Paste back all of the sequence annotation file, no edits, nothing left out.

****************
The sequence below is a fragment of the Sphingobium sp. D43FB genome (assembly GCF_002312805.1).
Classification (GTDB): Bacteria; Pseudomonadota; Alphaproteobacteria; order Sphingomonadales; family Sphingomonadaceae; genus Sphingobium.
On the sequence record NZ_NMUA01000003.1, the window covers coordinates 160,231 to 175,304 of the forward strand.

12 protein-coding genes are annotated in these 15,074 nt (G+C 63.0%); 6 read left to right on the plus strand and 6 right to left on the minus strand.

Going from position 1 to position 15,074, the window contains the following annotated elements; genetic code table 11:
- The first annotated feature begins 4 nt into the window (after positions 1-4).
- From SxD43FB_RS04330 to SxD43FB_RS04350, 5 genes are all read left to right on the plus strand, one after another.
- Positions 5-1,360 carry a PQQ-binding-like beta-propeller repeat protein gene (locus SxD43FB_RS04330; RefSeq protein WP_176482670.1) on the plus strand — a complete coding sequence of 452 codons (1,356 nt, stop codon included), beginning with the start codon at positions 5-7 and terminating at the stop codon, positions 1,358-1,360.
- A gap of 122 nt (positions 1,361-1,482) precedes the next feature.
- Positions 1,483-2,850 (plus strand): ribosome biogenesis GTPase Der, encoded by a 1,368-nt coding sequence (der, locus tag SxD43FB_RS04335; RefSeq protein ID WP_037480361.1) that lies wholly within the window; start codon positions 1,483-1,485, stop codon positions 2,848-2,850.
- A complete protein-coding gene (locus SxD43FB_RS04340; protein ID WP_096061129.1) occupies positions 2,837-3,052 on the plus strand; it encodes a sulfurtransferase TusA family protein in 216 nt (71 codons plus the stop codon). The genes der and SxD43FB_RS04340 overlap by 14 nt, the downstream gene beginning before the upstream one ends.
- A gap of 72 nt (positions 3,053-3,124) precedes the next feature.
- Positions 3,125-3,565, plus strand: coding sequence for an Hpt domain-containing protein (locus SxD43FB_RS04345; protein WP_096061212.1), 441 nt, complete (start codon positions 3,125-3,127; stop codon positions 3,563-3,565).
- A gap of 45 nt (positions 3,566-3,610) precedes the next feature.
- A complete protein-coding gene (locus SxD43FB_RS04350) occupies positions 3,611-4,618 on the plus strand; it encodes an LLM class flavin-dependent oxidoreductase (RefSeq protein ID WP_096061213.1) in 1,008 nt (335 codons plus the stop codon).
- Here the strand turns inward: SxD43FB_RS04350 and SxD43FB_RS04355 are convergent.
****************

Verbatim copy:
The sequence below is a fragment of the Sphingobium sp. D43FB genome (assembly GCF_002312805.1).
Classification (GTDB): Bacteria; Pseudomonadota; Alphaproteobacteria; order Sphingomonadales; family Sphingomonadaceae; genus Sphingobium.
On the sequence record NZ_NMUA01000003.1, the window covers coordinates 160,231 to 175,304 of the forward strand.

12 protein-coding genes are annotated in these 15,074 nt (G+C 63.0%); 6 read left to right on the plus strand and 6 right to left on the minus strand.

Going from position 1 to position 15,074, the window contains the following annotated elements; genetic code table 11:
- The first annotated feature begins 4 nt into the window (after positions 1-4).
- From SxD43FB_RS04330 to SxD43FB_RS04350, 5 genes are all read left to right on the plus strand, one after another.
- Positions 5-1,360 carry a PQQ-binding-like beta-propeller repeat protein gene (locus SxD43FB_RS04330; RefSeq protein WP_176482670.1) on the plus strand — a complete coding sequence of 452 codons (1,356 nt, stop codon included), beginning with the start codon at positions 5-7 and terminating at the stop codon, positions 1,358-1,360.
- A gap of 122 nt (positions 1,361-1,482) precedes the next feature.
- Positions 1,483-2,850 (plus strand): ribosome biogenesis GTPase Der, encoded by a 1,368-nt coding sequence (der, locus tag SxD43FB_RS04335; RefSeq protein ID WP_037480361.1) that lies wholly within the window; start codon positions 1,483-1,485, stop codon positions 2,848-2,850.
- A complete protein-coding gene (locus SxD43FB_RS04340; protein ID WP_096061129.1) occupies positions 2,837-3,052 on the plus strand; it encodes a sulfurtransferase TusA family protein in 216 nt (71 codons plus the stop codon). The genes der and SxD43FB_RS04340 overlap by 14 nt, the downstream gene beginning before the upstream one ends.
- A gap of 72 nt (positions 3,053-3,124) precedes the next feature.
- Positions 3,125-3,565, plus strand: coding sequence for an Hpt domain-containing protein (locus SxD43FB_RS04345; protein WP_096061212.1), 441 nt, complete (start codon positions 3,125-3,127; stop codon positions 3,563-3,565).
- A gap of 45 nt (positions 3,566-3,610) precedes the next feature.
- A complete protein-coding gene (locus SxD43FB_RS04350) occupies positions 3,611-4,618 on the plus strand; it encodes an LLM class flavin-dependent oxidoreductase (RefSeq protein ID WP_096061213.1) in 1,008 nt (335 codons plus the stop codon).
- Here the strand turns inward: SxD43FB_RS04350 and SxD43FB_RS04355 are convergent.